This week, facts about Richard Wagner's monumental opera, the Ring Cycle. Set in the Rhine, it's a tale of love, loss and deception among the dwarves of the forest.
CURWOOD: It's Living on Earth. I'm Steve Curwood at the climate change negotiations in Bonn, Germany.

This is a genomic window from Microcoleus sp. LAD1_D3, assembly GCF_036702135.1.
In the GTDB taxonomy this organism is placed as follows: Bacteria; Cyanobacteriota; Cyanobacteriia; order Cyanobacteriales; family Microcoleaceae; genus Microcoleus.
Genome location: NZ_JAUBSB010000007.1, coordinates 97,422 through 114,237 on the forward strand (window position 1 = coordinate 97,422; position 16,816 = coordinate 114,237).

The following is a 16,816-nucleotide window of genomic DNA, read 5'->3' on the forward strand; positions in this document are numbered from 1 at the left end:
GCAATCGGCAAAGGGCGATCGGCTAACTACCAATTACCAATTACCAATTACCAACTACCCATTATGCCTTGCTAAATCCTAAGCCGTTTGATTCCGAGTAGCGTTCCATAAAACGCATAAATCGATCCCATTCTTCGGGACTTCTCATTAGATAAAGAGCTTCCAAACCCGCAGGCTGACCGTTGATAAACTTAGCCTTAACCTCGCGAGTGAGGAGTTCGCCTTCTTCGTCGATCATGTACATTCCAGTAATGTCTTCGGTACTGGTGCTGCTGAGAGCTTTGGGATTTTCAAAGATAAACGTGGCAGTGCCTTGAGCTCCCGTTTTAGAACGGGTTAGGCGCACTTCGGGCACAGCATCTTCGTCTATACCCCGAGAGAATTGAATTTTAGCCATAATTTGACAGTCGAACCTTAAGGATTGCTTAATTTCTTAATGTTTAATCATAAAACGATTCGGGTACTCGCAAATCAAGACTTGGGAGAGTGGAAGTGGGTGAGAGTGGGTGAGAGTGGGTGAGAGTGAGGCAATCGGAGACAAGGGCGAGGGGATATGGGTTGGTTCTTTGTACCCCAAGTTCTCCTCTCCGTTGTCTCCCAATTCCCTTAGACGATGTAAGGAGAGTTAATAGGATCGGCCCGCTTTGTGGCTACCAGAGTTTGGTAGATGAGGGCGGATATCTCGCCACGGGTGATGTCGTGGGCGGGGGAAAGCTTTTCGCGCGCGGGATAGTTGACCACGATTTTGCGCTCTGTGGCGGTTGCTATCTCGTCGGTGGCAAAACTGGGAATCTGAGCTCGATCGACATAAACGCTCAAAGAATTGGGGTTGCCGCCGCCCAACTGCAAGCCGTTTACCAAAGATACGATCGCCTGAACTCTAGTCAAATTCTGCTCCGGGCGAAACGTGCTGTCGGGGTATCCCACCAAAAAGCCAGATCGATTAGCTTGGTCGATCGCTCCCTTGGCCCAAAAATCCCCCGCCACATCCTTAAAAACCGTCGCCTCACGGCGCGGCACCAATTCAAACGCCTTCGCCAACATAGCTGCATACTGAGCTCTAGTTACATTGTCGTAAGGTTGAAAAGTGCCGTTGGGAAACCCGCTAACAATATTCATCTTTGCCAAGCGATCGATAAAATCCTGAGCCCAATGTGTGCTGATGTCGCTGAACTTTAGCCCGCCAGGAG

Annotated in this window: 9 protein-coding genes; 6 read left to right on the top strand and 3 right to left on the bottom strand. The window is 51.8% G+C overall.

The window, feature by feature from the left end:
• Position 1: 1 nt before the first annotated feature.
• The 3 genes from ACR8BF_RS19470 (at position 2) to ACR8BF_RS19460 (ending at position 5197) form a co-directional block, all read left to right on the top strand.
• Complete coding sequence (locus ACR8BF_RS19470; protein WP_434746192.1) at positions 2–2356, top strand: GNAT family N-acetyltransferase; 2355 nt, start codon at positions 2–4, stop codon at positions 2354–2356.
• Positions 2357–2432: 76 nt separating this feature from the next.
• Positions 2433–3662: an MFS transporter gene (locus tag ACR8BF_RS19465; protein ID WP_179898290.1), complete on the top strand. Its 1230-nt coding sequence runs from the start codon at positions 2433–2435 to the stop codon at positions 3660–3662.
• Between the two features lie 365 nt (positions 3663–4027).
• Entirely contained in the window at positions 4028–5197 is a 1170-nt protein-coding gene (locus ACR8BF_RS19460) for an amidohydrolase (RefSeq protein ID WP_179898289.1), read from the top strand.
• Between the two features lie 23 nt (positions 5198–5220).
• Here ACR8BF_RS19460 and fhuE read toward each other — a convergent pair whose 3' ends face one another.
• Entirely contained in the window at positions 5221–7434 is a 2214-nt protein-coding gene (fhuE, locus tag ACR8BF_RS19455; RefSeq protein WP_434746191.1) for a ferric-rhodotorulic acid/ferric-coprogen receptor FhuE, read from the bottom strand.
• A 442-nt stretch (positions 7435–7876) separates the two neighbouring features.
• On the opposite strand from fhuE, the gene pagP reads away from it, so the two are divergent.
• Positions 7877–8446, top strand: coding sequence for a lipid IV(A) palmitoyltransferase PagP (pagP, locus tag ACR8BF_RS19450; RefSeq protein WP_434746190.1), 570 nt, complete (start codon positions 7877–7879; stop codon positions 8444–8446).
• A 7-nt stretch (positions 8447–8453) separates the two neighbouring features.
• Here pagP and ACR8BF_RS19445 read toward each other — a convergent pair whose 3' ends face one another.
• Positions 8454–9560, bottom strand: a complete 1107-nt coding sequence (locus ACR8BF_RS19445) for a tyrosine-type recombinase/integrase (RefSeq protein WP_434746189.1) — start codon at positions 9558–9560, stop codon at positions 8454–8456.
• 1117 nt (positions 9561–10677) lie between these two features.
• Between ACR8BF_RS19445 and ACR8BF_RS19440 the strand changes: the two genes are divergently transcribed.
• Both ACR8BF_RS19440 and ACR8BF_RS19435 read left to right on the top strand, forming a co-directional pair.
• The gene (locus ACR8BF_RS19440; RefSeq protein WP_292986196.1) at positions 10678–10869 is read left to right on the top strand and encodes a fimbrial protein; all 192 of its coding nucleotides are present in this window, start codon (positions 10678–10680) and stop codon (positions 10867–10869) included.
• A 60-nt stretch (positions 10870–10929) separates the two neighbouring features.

CURWOOD: The climate change parley isn't the only event drawing international crowds to Germany. Every July, the town of Bayreuth hosts the Richard Wagner Festspiele. Now, that's a month-long celebration of the composer's enduring operas. Wagner is best-known for his Ring Cycle of operas, based on the Germanic legends of the Nibelungen, a tribe of rather unpleasant cave-dwelling dwarves. Now, some people say the famous Seven Dwarves, who fraternized with Snow White, are modern descendents of the Nibelungen. If so, somewhere along the line, Snow White's buddies became a lot more jolly than their ancestors, with the exception of Grumpy, of course. They did keep up the traditional dwarf occupation of mining and metalsmithingdom. And it is this Nibelungen love of gold that kicks off the first of Wagner's works, Das Rhinegold, in which the dwarf leader steals the gold of the Rhine maidens. The Nibelungen hammer the gold into a ring that bestows Master of the Universe status onto whoever holds it. But no one holds it for long. There's a curse. There's murder. There's infidelity and incest. And along the way, the gods start to wonder just who's in charge anymore. By the time the opera's end, the Rhine burst its banks, the ring winds up lost at the bottom of the river, and the world is on fire. Now, that's a story of global warming. And for this week, that's the Living on Earth almanac.
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